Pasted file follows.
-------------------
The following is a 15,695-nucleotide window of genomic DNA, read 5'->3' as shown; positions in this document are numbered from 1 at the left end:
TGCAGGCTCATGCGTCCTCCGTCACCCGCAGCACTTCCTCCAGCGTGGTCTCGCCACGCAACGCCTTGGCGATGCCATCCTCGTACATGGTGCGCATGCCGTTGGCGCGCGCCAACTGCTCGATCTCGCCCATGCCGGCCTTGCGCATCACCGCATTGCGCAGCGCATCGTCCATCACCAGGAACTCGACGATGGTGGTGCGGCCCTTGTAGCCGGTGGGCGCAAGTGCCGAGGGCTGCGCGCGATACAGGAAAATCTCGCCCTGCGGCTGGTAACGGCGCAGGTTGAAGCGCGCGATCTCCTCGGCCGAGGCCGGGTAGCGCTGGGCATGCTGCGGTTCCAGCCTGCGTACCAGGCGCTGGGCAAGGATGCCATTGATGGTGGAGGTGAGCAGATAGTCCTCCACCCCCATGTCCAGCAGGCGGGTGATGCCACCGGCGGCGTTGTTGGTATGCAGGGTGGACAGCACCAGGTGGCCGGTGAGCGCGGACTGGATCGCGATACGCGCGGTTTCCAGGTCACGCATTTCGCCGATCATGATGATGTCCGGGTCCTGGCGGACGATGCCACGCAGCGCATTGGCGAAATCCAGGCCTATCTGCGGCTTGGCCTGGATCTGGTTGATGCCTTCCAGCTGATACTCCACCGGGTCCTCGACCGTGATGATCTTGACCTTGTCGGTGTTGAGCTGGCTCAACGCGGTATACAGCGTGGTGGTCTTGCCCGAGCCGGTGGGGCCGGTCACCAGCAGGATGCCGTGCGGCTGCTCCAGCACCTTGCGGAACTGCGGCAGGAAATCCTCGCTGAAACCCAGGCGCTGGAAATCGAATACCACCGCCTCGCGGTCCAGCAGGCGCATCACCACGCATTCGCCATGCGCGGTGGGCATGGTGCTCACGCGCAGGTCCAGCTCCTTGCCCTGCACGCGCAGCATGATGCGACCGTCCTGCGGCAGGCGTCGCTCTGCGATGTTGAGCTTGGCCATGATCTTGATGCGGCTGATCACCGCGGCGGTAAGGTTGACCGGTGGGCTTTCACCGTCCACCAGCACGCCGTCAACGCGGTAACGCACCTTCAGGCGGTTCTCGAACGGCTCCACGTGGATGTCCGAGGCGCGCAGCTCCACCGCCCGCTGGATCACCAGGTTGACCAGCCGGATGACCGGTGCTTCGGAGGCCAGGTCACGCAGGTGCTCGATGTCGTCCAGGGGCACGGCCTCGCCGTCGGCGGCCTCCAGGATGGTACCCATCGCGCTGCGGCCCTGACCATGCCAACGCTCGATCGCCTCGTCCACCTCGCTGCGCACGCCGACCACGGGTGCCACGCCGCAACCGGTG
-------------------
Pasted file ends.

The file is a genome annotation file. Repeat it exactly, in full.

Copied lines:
The following is a 15,695-nucleotide window of genomic DNA, read 5'->3' as shown; positions in this document are numbered from 1 at the left end:
TGCAGGCTCATGCGTCCTCCGTCACCCGCAGCACTTCCTCCAGCGTGGTCTCGCCACGCAACGCCTTGGCGATGCCATCCTCGTACATGGTGCGCATGCCGTTGGCGCGCGCCAACTGCTCGATCTCGCCCATGCCGGCCTTGCGCATCACCGCATTGCGCAGCGCATCGTCCATCACCAGGAACTCGACGATGGTGGTGCGGCCCTTGTAGCCGGTGGGCGCAAGTGCCGAGGGCTGCGCGCGATACAGGAAAATCTCGCCCTGCGGCTGGTAACGGCGCAGGTTGAAGCGCGCGATCTCCTCGGCCGAGGCCGGGTAGCGCTGGGCATGCTGCGGTTCCAGCCTGCGTACCAGGCGCTGGGCAAGGATGCCATTGATGGTGGAGGTGAGCAGATAGTCCTCCACCCCCATGTCCAGCAGGCGGGTGATGCCACCGGCGGCGTTGTTGGTATGCAGGGTGGACAGCACCAGGTGGCCGGTGAGCGCGGACTGGATCGCGATACGCGCGGTTTCCAGGTCACGCATTTCGCCGATCATGATGATGTCCGGGTCCTGGCGGACGATGCCACGCAGCGCATTGGCGAAATCCAGGCCTATCTGCGGCTTGGCCTGGATCTGGTTGATGCCTTCCAGCTGATACTCCACCGGGTCCTCGACCGTGATGATCTTGACCTTGTCGGTGTTGAGCTGGCTCAACGCGGTATACAGCGTGGTGGTCTTGCCCGAGCCGGTGGGGCCGGTCACCAGCAGGATGCCGTGCGGCTGCTCCAGCACCTTGCGGAACTGCGGCAGGAAATCCTCGCTGAAACCCAGGCGCTGGAAATCGAATACCACCGCCTCGCGGTCCAGCAGGCGCATCACCACGCATTCGCCATGCGCGGTGGGCATGGTGCTCACGCGCAGGTCCAGCTCCTTGCCCTGCACGCGCAGCATGATGCGACCGTCCTGCGGCAGGCGTCGCTCTGCGATGTTGAGCTTGGCCATGATCTTGATGCGGCTGATCACCGCGGCGGTAAGGTTGACCGGTGGGCTTTCACCGTCCACCAGCACGCCGTCAACGCGGTAACGCACCTTCAGGCGGTTCTCGAACGGCTCCACGTGGATGTCCGAGGCGCGCAGCTCCACCGCCCGCTGGATCACCAGGTTGACCAGCCGGATGACCGGTGCTTCGGAGGCCAGGTCACGCAGGTGCTCGATGTCGTCCAGGGGCACGGCCTCGCCGTCGGCGGCCTCCAGGATGGTACCCATCGCGCTGCGGCCCTGACCATGCCAACGCTCGATCGCCTCGTCCACCTCGCTGCGCACGCCGACCACGGGTGCCACGCCGCAACCGGTG